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Preston: Often overlooked, Ravens’ Brandon Williams and Michael Pierce handle heavy lifting for defense

Neither Brandon Williams nor Michael Pierce were among the 12 Ravens chosen for the Pro Bowl on Tuesday evening, but Ravens coach John Harbaugh will call on them to do a lot of heavy lifting Sunday in Cleveland against the Browns.

Again.

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The Ravens have perhaps the best team in the NFL, and it’s easy get caught up in the hype surrounding second-year quarterback Lamar Jackson, running back Mark Ingram II and some of the other glamour-position players, such as cornerbacks Marlon Humphrey and Marcus Peters.

But the foundation of a successful football team is built on grunt guys such as Williams and Pierce, and without them the Ravens would have struggled. In losses to the Kansas City Chiefs and Browns this season, the Ravens allowed more than 140 rushing yards.

In the 40-25 loss to Cleveland on Sept. 29, Browns running back Nick Chubb rushed 20 times for 165 yards, including an 88-yard touchdown run around right tackle that virtually sealed the win with about 10 minutes left.

The Ravens were without Williams, who missed the game with a knee injury. The Ravens will have him on Sunday, but the Browns also have running back Kareem Hunt to join Chubb. He missed the first meeting because he was suspended for violating the league’s personal-conduct policy.

The Browns have a great one-two combination. With Chubb, they have the total package, a 5-foot-11, 227-pound back with sprinter’s speed who leads the league in rushing with 1,408 yards on 270 carries. With Hunt, they have a runner at the same height but 11 pounds lighter who has breakaway ability.

“Both of their backs, the way they use them, obviously, they’ve done a really good job with Kareem and Nick both together,” Harbaugh said. “Nick hurt us badly in the first game. They do a good job of blocking. They do a good job of scheming up the run game. But also, he’s really special. He’s really fast. He’s really big, and he can accelerate with the best of them. He’s a tackle-breaker. He has good one-cut ability, laterally, to make a guy miss, and he can lower his pads. So, I really do believe he’s one of the best backs in football.

“Kareem Hunt complements him really well, very talented,” said Harbaugh of the back who has rushed for 167 yards and caught 30 passes for 220 yards. “He’s another starting-level back. They’re a little different in their style, and they use them accordingly. So, we’ll have to have all hands on deck to stop those two guys.”

Playing against Chubb and Hunt would make a lot coaches uncomfortable, but the Ravens have a reputation for being able to shut down the opposition’s running game. It’s been that way since the 2000 season, when the Ravens won their first Super Bowl.

The legacy has stayed intact for the most part. The Ravens are ranked No. 5 against the run, allowing an average of 96.1 yards per game. Most of those yards have come outside the offensive tackles or on the perimeter. Some teams don’t even attempt to run inside against Williams and Pierce.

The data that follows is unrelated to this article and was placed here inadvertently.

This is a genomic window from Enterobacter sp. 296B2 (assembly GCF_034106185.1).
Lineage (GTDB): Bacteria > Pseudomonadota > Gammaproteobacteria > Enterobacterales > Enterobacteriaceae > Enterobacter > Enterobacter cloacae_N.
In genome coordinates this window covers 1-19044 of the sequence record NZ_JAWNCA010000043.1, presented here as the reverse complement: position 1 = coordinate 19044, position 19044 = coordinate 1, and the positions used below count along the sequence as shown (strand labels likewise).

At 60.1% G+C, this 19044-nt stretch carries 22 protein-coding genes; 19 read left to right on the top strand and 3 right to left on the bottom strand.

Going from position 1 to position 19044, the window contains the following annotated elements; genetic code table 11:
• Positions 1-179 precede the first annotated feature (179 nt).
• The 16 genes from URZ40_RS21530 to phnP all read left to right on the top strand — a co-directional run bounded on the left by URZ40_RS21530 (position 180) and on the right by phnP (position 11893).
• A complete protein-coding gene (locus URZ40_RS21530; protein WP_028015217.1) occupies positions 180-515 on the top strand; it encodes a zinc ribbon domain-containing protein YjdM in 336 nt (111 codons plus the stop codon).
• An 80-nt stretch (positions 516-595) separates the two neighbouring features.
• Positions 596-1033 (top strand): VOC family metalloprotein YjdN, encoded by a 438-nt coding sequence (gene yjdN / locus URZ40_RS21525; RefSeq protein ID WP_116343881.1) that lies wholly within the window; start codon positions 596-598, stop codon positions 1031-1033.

Williams has 32 tackles and Pierce has 29, which is pretty good in their scheme. Nose tackles don’t rack up big numbers. They just tie up one or two big bodies on every play to clog gaps and keep offensive linemen off their linebackers. Combined, Williams and Pierce weigh 681 pounds.

That’s a lot of beef.

“This league is driven by stats, sacks, analytics and quarterback pressures,” Pierce said. “Our scheme is unique. It’s doesn’t always lend to Pro Bowl voting. But obviously it is effective, and they [coaches] appreciate what we do. It is what it is. The recognition will come when it comes.”

If the Ravens can shut down Cleveland’s running game, they will have a great chance to succeed and clinch home-field advantage in the playoffs. Browns quarterback Baker Mayfield has struggled, completing only 285 of 474 passes for 3,356 yards. His completion rate is 60.1% and he has 17 interceptions.

A one-dimensional Mayfield almost guarantees a victory for the Ravens, even though the Browns have two top receivers in Odell Beckham Jr. and Jarvis Landry. Beckham has only two touchdown receptions, while Landry has five. Both have complained recently about not being involved much in the offense.

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But it all starts with Chubb.

“He is the best back in the league according to the statistics,” Pierce said. “He is special and was amazing against us the last time. We all know what Kareem Hunt can do when healthy and rolling. We got a tough challenge in front of us.

“But we have a cohesiveness and we’re good when everything is clicking and everybody is accountable for gaps. We have to stay together, know where each person is supposed to be and that’s when we flow off each other.”

The Ravens added another piece to their run defense when they signed Domata Peko Sr. on Nov. 12. Like Williams and Pierce, he is another big man that is hard to move. But somehow, when it comes to Pro Bowl voting, Williams and Pierce get little recognition even though they are so valuable to the Ravens’ run defense.

“OK, they’re in that range,” Harbaugh said of the Pro Bowl voting. “I don’t know. I never get surprised, really. It seems like it’s always. … Who didn’t make it is always a concern. I would’ve voted for them if you were allowed to vote for your own guys. I don’t think you’re allowed to vote for your own guys, are you? But yes, I would have voted for them.”

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